As the world witnesses the transition of one of the most iconic brands of the last century into a pharmaceutical company, Nigerians woke up this week to the most shocking news of all in the retail sector. In the early wake of the week, news filtered in that South Africa’s biggest household item retailer in the country is leaving.
Most Nigerians took the news with shock and utter surprise as Shoprite announces it eminent exit from the country after about 15 years of doing business. Shoprite according to news sources suffered a major financial setback in the wake of the global pandemic especially in the country. As stated before, this pandemic is a major leveler not just of lives but also of businesses.
The global pandemic aside, of recent, South African businesses have had to exit the country one after the other. A couple of years ago, Mr. Price and Woolworth both major retailer of cloth items left the country after back to back losses in the country. I believe this begs for a closer look given the fact that most of these brands come into the country and exit within the shortest time frame.
The root of the repeat exit of these businesses cannot be disconnected from the consumption habits of Nigerians in general. When Shoprite, Mr. Price & Woolworth first came into the country, they were welcomed with open arms. In fact, the entry strategy into the country was based on price. Shoprite’s strategy and tagline is the lowest prices you can get.
Price as we know will always call the attention of Nigerians anytime, any day. So with this promise, most Nigerians especially Lagosians trouped into these fancy stores to catch a glimpse of these attractive stores. To an average Lagosian, these stores are a beauty to behold because for one, they offer a different ambiance away from the streets of Yaba or any other retail joint around.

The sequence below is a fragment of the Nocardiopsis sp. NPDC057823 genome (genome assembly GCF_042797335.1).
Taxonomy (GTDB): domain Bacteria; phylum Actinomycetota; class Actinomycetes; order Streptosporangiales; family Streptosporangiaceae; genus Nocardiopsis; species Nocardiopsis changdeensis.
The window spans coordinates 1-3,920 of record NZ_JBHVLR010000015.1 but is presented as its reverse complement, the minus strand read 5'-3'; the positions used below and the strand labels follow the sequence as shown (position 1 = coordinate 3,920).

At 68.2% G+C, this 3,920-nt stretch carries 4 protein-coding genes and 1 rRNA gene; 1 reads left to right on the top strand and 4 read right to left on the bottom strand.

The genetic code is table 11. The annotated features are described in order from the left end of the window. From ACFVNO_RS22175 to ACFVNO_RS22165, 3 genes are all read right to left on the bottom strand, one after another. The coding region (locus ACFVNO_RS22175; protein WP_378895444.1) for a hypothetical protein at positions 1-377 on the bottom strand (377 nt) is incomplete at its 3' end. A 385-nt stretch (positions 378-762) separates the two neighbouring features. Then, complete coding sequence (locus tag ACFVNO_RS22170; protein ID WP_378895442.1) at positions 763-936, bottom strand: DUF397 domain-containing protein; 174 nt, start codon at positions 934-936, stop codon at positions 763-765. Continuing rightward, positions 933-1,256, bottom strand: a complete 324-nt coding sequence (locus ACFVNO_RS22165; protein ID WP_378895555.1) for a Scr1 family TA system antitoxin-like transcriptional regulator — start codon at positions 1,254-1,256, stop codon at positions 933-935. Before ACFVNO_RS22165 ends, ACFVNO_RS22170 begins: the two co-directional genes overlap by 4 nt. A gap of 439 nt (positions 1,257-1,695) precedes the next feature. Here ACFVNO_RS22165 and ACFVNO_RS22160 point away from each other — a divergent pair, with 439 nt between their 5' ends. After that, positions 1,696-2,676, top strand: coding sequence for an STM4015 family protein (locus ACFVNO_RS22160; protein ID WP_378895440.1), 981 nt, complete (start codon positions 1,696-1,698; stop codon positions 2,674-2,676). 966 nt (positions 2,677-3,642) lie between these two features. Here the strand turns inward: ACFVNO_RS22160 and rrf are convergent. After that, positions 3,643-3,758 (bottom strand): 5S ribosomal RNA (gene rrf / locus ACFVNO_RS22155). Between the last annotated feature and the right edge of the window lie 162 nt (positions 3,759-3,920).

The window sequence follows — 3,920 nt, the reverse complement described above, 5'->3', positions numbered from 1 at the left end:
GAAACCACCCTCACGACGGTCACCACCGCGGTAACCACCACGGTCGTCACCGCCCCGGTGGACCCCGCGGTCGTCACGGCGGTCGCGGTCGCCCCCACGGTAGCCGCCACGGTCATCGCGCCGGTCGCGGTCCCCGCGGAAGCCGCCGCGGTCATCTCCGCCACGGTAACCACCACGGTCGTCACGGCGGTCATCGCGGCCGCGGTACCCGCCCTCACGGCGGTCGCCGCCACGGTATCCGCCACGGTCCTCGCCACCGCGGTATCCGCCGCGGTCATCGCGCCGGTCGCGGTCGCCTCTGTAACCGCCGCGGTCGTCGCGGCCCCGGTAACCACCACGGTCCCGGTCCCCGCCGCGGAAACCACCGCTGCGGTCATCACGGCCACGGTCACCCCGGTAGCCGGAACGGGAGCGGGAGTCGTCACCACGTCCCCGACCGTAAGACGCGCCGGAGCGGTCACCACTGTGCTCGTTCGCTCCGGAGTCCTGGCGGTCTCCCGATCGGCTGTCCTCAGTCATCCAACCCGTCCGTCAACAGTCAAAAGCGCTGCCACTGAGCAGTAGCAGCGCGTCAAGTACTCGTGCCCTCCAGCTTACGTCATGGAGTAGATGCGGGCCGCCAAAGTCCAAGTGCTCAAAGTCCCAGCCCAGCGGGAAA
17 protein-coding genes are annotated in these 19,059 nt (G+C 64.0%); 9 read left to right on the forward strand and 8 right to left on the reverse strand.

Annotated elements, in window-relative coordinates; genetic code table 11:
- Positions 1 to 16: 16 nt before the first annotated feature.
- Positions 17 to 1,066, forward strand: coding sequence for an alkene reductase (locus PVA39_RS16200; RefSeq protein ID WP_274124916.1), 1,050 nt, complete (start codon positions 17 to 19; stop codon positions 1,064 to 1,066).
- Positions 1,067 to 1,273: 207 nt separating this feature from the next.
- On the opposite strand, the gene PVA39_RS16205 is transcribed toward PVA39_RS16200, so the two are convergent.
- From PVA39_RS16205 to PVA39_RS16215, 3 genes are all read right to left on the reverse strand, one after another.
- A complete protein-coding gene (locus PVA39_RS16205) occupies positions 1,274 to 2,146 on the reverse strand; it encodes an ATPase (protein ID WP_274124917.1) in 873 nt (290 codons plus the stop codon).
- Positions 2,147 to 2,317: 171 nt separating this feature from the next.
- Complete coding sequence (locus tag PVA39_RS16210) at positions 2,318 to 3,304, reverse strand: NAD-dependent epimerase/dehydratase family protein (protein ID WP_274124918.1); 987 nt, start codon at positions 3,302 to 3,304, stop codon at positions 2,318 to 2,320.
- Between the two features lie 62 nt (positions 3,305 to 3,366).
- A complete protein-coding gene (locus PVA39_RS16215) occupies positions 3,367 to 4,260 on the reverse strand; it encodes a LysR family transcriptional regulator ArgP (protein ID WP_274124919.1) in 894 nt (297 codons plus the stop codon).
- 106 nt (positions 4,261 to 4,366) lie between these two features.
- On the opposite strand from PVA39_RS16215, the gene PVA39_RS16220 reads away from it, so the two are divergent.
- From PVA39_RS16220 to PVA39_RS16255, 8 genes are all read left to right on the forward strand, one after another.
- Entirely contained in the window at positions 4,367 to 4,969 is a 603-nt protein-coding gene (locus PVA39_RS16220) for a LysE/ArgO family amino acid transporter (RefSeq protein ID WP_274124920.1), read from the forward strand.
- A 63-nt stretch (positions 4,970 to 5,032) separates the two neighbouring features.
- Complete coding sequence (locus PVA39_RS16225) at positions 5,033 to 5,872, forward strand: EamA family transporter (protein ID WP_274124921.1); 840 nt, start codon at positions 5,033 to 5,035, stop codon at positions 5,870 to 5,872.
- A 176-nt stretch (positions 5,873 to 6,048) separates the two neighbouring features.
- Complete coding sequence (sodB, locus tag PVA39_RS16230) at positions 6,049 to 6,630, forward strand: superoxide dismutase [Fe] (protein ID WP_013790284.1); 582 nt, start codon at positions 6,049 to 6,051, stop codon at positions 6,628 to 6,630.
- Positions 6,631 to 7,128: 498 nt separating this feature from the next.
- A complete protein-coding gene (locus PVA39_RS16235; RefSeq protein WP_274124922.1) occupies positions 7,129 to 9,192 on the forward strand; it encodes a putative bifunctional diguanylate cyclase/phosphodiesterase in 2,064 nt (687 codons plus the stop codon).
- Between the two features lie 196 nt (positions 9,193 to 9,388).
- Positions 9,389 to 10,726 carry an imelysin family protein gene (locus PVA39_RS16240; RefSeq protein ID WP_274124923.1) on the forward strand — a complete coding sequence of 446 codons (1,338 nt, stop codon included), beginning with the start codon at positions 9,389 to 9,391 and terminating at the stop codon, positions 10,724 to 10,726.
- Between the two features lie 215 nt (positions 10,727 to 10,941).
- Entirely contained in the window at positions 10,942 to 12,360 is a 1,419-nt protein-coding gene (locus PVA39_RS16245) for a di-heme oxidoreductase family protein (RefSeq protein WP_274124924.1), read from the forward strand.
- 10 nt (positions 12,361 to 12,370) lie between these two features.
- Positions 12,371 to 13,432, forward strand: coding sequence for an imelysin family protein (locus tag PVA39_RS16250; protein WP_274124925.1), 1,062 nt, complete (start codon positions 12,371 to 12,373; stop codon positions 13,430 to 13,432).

However, one thing is certain, Lagosians’ appetite for price cuts can never be satisfied by fancy stores and a lovely ambiance. So here is the scenario, an average Nigeria who walks into any of these stores have a mental sieve that tries to match the price they are getting their items from these stores with what obtains on the streets of Yaba or their favorite plugs online or offline. After this mental assessment price wise, they in turn settle for the open market that offers variety and at a reasonable cost that won’t send them back to their villages. After a while, what happens is the footfalls decreases with time. I’m sure everyone will agree with me that with time, these super stores are landmarks or hangout joints for lovebirds.
Aside the price sensitive habit of Nigerians, government polices over the past five years hasn’t been favorable. In the past five years now, we have seen the government make major economic blunders that have either killed businesses or put some at the verge of closure. In particular, foreign owned business have had to bear the brunt of the harsh economic situation because they all trade in foreign currencies which hasn’t been stable in the past couple of years. In fact, as I write, the dollar is sold at the black market for as high as four hundred and forty naira (N440); and as we know, these brands all depend heavily on importation of their goods from outside the country.
To stay afloat in business, the likes of Shoprite will have to consider all the expenses involved in getting products and then add their margin to it which in my opinion is very minimal. As such, to minimize the impact of their losses, these brand will rather return to their home countries than to continue to bleed financially in a foreign land.
Interestingly though, the exit of Shoprite from the country leaves room for local investors to take over the chain of businesses and thereby continue to support the numerous families that depend on their employment in these organizations to keep food on their tables. Whether theses local investors will break even is a story for another day. However, in the meantime, we appreciate Shoprite for putting up about 15 years of fight in Nigeria but given the present realities will have to go. We would love to have you stay longer on our palettes but the gravitational pull of economic indices won’t allow!